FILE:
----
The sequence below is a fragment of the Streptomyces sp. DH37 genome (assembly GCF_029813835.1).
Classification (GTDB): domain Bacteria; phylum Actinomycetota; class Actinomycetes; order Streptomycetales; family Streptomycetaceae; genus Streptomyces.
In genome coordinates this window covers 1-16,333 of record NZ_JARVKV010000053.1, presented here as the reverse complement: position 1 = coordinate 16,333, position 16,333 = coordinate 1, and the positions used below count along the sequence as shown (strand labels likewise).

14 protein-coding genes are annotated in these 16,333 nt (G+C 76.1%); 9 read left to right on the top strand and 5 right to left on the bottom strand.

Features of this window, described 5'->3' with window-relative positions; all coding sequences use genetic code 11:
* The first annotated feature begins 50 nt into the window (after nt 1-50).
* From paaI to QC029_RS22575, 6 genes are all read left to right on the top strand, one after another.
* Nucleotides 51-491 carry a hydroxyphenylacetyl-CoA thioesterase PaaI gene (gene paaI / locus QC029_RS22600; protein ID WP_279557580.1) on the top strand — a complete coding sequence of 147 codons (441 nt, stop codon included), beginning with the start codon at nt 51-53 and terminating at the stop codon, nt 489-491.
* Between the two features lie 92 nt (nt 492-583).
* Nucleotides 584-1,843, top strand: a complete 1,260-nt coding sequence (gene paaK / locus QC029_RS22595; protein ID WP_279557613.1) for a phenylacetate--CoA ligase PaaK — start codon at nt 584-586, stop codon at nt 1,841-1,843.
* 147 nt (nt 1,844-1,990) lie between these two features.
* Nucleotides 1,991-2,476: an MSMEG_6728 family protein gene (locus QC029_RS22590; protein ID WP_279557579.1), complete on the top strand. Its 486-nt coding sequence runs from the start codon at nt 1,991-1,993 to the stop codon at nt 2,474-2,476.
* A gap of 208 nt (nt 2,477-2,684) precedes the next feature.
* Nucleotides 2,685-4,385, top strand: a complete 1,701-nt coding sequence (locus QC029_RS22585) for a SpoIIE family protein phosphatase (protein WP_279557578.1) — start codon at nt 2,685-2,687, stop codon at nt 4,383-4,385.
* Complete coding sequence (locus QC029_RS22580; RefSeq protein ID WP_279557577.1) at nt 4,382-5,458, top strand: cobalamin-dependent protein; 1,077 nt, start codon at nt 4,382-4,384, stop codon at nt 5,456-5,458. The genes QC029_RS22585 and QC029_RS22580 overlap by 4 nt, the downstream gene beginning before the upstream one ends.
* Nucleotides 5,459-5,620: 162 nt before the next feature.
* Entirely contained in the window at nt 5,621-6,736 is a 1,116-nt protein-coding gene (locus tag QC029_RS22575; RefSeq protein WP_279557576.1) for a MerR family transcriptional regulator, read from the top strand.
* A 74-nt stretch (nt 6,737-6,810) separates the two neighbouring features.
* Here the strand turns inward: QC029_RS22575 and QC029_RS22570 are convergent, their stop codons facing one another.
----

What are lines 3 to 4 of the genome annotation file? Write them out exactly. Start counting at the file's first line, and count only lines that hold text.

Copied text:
In genome coordinates this window covers 1-16,333 of record NZ_JARVKV010000053.1, presented here as the reverse complement: position 1 = coordinate 16,333, position 16,333 = coordinate 1, and the positions used below count along the sequence as shown (strand labels likewise).

14 protein-coding genes are annotated in these 16,333 nt (G+C 76.1%); 9 read left to right on the top strand and 5 right to left on the bottom strand.